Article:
Like most SEC schools, the Aggies' depth at running back is deep with Ben Malena and Christine Michael both impressing in the spring.
But with Williams' speed, the Aggies will most likely try to get him in open space and let his speed do the rest.
The biggest question for Eddie Williams arriving on campus was not if he would play but where he would play.
Williams is a 5-star athlete that can play several positions, and most of the buzz heading into the fall is that Williams will play wide receiver for the Crimson Tide.
No matter where Nick Saban puts Williams, he's sure to make an immediate impact. At 6'4", 204 pounds, Williams is a physical specimen.
The Crimson Tide will have to replace Marquis Maze next season, and though they have Kenny Bell, Duron Carter and Kevin Norwood, Williams' size and athleticism will gain him plenty of playing time.
Kris Frost has the potential to become the best defensive freshman in the league next season.
Though he's a bit undersized even for linebacker, Frost's tenacity certainly makes up for it.
At 6'3", 210 pounds fresh out of high school, Frost has the speed of a wide receiver and hits like a truck. He was so impressive in high school that Rivals had Frost listed as the 20th best recruit, and once you watch tape of him, you get the gist.
Expect Auburn to continue adding pounds to their new playmaker and put him alongside Daron Bates in the fall.
With Isaiah Crowell in and out of Mark Richt's Dawg house, Keith Marshall could overtake him as the starter.
As impressive as Crowell is on the field, he had some durability problems and getting on Richt's bad side isn't going to help his case. But still, he enters the season as the Bulldogs feature back. Well, at least for now.
Like Crowell, Marshall comes on campus as a highly-decorated recruit, as he was No. 5 on ESPN's Top 150.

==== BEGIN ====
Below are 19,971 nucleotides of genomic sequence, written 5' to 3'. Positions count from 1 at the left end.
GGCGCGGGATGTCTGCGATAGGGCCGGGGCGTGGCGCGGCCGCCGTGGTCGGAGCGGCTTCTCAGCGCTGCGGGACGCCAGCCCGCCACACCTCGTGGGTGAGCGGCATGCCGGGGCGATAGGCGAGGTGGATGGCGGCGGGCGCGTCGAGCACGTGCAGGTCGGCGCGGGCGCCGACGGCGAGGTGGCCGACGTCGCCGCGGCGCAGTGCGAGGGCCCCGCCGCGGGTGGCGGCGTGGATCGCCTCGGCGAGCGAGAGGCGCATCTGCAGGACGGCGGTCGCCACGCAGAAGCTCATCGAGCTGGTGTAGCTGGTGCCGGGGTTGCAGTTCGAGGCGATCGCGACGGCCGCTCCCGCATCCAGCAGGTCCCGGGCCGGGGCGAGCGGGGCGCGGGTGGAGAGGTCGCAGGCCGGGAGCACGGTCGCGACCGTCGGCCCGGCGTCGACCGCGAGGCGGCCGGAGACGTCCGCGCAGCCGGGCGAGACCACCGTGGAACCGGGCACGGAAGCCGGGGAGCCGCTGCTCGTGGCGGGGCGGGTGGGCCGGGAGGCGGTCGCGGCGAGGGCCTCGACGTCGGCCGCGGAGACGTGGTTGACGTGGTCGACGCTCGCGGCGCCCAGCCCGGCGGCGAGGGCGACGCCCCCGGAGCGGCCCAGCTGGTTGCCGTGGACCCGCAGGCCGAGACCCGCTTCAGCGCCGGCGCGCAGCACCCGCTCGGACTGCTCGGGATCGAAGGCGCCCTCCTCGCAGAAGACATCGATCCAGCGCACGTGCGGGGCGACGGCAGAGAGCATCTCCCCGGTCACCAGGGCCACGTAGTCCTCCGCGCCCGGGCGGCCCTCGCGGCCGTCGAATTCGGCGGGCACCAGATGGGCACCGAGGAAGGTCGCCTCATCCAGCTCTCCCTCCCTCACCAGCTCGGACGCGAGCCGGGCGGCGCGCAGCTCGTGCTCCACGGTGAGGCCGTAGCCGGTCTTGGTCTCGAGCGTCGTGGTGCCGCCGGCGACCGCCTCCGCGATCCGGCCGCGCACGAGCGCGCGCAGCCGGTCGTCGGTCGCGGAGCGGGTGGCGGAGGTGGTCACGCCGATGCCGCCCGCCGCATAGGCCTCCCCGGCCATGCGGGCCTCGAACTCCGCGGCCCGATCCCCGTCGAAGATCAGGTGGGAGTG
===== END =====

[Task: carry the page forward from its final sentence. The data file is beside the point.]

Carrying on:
Though Georgia's backfield is laced with talent sporting Crowell and Ken Malcome, look for Marshall to capitalize on any opportunity given to him like Kenny Hilliard did at LSU last season.
South Carolina fans are high on Shaq Roland, as they should be.
At 6'1, Roland's speed is deceptive. In high school, he generated exciting punt returns with his agility and ability to cut across the field.
While it won't bode well for Roland to try that in the SEC, he certainly requires the talent needed to create something out of nothing.
With strong hands and natural instincts, Roland will provide Connor Shaw and Steve Spurrier a newer/younger version of Alshon Jeffery.
Dorial Green-Beckham shocked everyone when he choose to play for Missouri rather than elite SEC teams.
Green-Beckham was one of the most heavily recruited prospect in the nation, and with the pickup, Missouri's passing offense just got even better.
With a capable quarterback in James Franklin leading Missouri into the valley of death that is SEC defenses, Green-Beckham will be called upon for aid.
Green-Beckham is a 6'6, 220-pound wide receiver that looks like he could be college football's next Calvin Johnson. Rest assured, he'll be tested early and often in the SEC.